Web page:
Municipal Yields Grinded Lower on Favorable Technicals
Municipal yields grinded lower, outperforming Treasuries over the week. Municipal mutual funds recorded a 14th consecutive week of inflows. AAA municipal yields moved 3-4 bps lower across the curve. Municipals outperformed Treasuries, sending Muni/Treasury ratios to record lows. The Bloomberg Barclays Municipal Index returned 0.28%, while the HY Muni Index returned 0.52%. This week we put unprecedented valuations into perspective versus history and other asset classes.
Positive Fund Flows Continue to Support Favorable Technicals
Fund Flows: During the week ending February 10, municipal mutual funds recorded a 14th consecutive week of net inflows, totaling $2.6 billion, according to Lipper. Long-term funds recorded $1.7 billion of inflows, high-yield funds recorded $832 million of inflows and intermediate funds recorded $573 million of inflows. Year-to-date (YTD) net inflows totaled $24 billion.
Supply: The muni market recorded $9.1 billion of new-issue volume during the week, up 13% week-over-week (WoW). New issuance YTD of $43.6 billion was up 11% year-over-year. This week’s new-issue calendar is expected to decline to $5.7 billion (+37% WoW) due to the holiday-shortened week. The largest deals include $818 million CO Regional Transportation District and $658 million city of Tucson transactions.
This Week in Munis: Putting Record Valuations Into Perspective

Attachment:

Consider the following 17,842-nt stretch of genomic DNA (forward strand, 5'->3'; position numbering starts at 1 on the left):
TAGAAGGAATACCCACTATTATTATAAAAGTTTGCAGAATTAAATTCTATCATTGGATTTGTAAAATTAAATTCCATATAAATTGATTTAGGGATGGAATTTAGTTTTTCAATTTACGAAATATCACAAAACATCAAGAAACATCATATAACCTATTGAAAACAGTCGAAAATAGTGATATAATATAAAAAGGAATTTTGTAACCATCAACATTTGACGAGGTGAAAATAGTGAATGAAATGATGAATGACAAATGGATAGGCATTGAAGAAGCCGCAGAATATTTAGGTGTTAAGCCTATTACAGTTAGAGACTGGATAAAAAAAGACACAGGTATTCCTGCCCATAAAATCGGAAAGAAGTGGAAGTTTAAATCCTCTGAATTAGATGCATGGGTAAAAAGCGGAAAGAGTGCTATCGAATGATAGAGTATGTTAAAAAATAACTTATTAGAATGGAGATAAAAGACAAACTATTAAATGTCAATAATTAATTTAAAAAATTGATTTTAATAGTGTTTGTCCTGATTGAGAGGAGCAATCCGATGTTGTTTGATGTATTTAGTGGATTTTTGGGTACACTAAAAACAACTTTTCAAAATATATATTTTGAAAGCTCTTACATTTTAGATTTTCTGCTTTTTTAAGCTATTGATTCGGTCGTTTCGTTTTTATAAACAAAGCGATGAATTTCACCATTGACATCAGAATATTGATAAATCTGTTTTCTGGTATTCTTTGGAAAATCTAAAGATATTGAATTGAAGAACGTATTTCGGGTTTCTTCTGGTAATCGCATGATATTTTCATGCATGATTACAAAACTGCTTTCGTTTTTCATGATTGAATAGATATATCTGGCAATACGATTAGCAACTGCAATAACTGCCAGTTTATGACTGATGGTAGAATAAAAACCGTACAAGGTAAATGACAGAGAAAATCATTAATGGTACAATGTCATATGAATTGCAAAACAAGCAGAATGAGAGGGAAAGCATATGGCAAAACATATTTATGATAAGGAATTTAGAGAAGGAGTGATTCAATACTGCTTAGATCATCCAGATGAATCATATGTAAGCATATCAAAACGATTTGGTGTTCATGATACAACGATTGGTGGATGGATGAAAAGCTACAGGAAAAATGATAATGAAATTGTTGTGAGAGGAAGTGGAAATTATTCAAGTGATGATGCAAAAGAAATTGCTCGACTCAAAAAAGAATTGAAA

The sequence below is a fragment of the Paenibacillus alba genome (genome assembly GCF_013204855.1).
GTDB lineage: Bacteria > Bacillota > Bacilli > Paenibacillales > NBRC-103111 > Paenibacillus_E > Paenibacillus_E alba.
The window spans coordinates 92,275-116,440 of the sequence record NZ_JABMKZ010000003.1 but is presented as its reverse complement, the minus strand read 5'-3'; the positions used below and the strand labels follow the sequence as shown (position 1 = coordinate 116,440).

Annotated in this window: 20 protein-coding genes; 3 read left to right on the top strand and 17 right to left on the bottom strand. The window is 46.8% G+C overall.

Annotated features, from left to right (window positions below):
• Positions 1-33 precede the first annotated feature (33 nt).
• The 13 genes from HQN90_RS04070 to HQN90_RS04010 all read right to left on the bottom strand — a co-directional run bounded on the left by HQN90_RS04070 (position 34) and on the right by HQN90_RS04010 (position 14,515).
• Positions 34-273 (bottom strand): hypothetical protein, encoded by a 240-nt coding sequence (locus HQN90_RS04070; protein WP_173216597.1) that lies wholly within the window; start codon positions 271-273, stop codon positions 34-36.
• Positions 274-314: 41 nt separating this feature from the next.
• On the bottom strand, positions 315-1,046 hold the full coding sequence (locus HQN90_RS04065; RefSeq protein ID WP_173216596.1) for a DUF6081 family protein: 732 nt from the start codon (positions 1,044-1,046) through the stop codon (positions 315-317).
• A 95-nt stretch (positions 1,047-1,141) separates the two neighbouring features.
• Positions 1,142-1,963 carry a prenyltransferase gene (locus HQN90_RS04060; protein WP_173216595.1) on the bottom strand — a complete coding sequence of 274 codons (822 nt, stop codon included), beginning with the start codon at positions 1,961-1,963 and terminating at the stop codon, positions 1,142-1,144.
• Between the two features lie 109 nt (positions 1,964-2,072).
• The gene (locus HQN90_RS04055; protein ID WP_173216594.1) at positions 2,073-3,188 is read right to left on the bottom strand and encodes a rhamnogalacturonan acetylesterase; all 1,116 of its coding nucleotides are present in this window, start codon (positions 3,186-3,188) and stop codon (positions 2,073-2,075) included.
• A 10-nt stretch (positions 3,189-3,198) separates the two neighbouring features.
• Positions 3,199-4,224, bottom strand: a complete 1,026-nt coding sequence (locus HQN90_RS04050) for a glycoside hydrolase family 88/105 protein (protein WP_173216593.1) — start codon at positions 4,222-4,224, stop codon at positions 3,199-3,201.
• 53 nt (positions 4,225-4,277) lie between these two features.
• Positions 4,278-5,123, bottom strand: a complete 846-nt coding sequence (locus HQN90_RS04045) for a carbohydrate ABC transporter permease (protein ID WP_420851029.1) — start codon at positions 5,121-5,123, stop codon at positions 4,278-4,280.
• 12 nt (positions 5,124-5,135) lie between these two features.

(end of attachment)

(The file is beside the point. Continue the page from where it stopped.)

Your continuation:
As the municipal market continues to grapple with the economic implications associated with extended pandemic conditions including large budget challenges for states and localities, it can be hard to believe the majority of the municipal market’s yields exceed pre-pandemic lows. The Bloomberg Barclay’s Municipal Bond Index yield-to-worst (YTW) touched a record-low of 0.90% this week, compared to a pre-pandemic low of 1.14%. Municipal/Treasury ratios remain near record lows, ranging from 40%-70% across the curve.
While municipals can appear overvalued on a historical basis, the lower investment-grade credit segment continues to offer relative value versus other asset classes when considering the municipal benefit of the tax exemption. The Bloomberg Barclays A and BBB municipal indices offer 13 bps and 38 bps of after-tax incremental spread versus like-rated corporate indices despite a fraction of the default rates. We believe the prospect of higher tax rates, accommodative Fed policy and demographic shifts will continue to support this relative value demand for tax-exempt debt, which could extend the over $80 billion inflow cycle observed in 40 of the last 41 weeks.
We also expect municipals to remain a ballast to a core allocation for individuals subject to federal taxes, evidenced by lower drawdown rates. Considering the Bloomberg Barclay’s 1-15 Year Muni Index as a proxy, when historical month-end starting investment yields were below 3.0%, less than 10% of the following 132 12-month periods resulted in a negative return. The average subsequent return was 3.46%, and the maximum 12-month drawdown was -2.01%, not considering the tax benefit of the asset class. Given the favorable forward-looking prospects of aging demographics and the prospect of higher taxes, we anticipate municipals will continue to serve as a relatively attractive core component of an asset allocation on a risk-adjusted basis.